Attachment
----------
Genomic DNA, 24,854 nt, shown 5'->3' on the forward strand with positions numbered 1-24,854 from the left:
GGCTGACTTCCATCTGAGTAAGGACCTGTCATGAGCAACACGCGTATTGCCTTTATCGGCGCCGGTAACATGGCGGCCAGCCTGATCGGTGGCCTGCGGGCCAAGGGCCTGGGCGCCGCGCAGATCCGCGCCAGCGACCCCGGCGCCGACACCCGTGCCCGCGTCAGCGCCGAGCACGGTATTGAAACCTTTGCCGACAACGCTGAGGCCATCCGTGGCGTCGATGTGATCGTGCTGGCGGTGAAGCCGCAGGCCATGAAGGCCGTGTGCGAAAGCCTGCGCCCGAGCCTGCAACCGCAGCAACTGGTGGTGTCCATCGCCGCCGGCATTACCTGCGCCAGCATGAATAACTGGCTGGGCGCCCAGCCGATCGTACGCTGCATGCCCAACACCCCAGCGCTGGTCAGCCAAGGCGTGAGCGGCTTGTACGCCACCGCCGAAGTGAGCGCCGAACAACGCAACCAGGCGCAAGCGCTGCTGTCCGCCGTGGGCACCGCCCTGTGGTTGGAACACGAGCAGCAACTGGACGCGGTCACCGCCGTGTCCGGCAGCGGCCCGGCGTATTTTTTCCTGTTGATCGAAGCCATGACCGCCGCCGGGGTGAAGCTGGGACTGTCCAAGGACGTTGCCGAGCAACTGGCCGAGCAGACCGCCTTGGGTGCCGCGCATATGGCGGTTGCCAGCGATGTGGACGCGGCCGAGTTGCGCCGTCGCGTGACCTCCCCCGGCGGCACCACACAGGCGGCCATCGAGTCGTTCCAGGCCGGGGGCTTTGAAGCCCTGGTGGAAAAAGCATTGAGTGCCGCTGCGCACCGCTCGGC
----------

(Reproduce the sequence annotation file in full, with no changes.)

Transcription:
Genomic DNA, 24,854 nt, shown 5'->3' on the forward strand with positions numbered 1-24,854 from the left:
GGCTGACTTCCATCTGAGTAAGGACCTGTCATGAGCAACACGCGTATTGCCTTTATCGGCGCCGGTAACATGGCGGCCAGCCTGATCGGTGGCCTGCGGGCCAAGGGCCTGGGCGCCGCGCAGATCCGCGCCAGCGACCCCGGCGCCGACACCCGTGCCCGCGTCAGCGCCGAGCACGGTATTGAAACCTTTGCCGACAACGCTGAGGCCATCCGTGGCGTCGATGTGATCGTGCTGGCGGTGAAGCCGCAGGCCATGAAGGCCGTGTGCGAAAGCCTGCGCCCGAGCCTGCAACCGCAGCAACTGGTGGTGTCCATCGCCGCCGGCATTACCTGCGCCAGCATGAATAACTGGCTGGGCGCCCAGCCGATCGTACGCTGCATGCCCAACACCCCAGCGCTGGTCAGCCAAGGCGTGAGCGGCTTGTACGCCACCGCCGAAGTGAGCGCCGAACAACGCAACCAGGCGCAAGCGCTGCTGTCCGCCGTGGGCACCGCCCTGTGGTTGGAACACGAGCAGCAACTGGACGCGGTCACCGCCGTGTCCGGCAGCGGCCCGGCGTATTTTTTCCTGTTGATCGAAGCCATGACCGCCGCCGGGGTGAAGCTGGGACTGTCCAAGGACGTTGCCGAGCAACTGGCCGAGCAGACCGCCTTGGGTGCCGCGCATATGGCGGTTGCCAGCGATGTGGACGCGGCCGAGTTGCGCCGTCGCGTGACCTCCCCCGGCGGCACCACACAGGCGGCCATCGAGTCGTTCCAGGCCGGGGGCTTTGAAGCCCTGGTGGAAAAAGCATTGAGTGCCGCTGCGCACCGCTCGGC